[ppml] [address-policy-wg] Those pesky ULAs again

Paul Vixie paul at vix.com
Sat Jun 2 12:41:27 EDT 2007

> How did we get from routability tto uniqueness?

uniqueness is the RIR goal for allocations today.  routability is a new idea
that would have to be seriously investigated to make ULA allocations possible.

> "uniqueness among their participants" doesn't sound so bad until people
> start participating in multiple connectivity domains. I don't want to fumble
> the math so I'll spare you (and myself), but you get in the situation where
> there is overlap really fast. Also, in computer science there are only three
> numbers: 0, 1 and many. If we need more than one block of private space to
> avoid collisions, the obvious choice is to have as many blocks as there are
> domains.

to me, the obvious choice, since even after wasting half the address space on
EUI64, IPv6 is a really large space compared to distance vector convergence
limits, is one block, IPv6:0/0.  some parts of this will be routed.  some
will not be routed.  some will be routed some days but not others.  all
allocations from the RIR system will be unique.

> > which is precisely the point i'm trying to make.  the RIR system can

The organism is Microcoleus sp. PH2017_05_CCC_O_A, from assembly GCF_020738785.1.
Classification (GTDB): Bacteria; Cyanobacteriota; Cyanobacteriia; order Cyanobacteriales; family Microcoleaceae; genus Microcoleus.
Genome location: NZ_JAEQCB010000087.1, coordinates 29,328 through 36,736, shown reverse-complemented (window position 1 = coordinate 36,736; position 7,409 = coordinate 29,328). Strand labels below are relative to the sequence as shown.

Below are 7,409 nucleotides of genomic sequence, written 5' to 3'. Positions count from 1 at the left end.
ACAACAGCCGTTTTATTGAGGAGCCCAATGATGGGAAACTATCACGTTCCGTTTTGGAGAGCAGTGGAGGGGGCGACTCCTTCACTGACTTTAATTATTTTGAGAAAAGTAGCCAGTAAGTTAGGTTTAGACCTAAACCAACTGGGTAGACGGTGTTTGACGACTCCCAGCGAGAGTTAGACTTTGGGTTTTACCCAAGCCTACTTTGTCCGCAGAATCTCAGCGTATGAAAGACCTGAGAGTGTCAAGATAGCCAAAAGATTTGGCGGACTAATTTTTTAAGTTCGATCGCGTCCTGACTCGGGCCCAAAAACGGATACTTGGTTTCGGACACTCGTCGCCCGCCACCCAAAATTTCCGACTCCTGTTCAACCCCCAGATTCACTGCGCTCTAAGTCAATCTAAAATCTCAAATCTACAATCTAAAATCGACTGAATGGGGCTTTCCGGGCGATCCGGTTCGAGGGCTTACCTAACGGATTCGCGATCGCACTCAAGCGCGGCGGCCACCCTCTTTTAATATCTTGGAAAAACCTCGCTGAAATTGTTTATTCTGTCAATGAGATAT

> > guaranty uniqueness among RIR allocations, but can make no assertions
> > either way as to "routability".  since any definition of ULA depends on a
> > definition of "routable", i think this slope is too slippery for us.
> As I said before, if ARIN feels it should only give out "hopefully routable"
> address space like it does today, no problem, let other people give out
> ULA-C space. But ARINs definition issues don't preclude the usefulness of
> ULA-C.

since ULA is designed to conserve something that we can't use all of (IPv6
address space) because of something else we can't get enough of (routing table
size), at the expense of constraining the future usability of the allocations
(forcing a renumbering event to go from unroutable to routable) and requiring
a new system of monitoring and enforcement, which by example RFC 1918 still
lacks), i have to say, ULA looks like all-pain no-gain to me.

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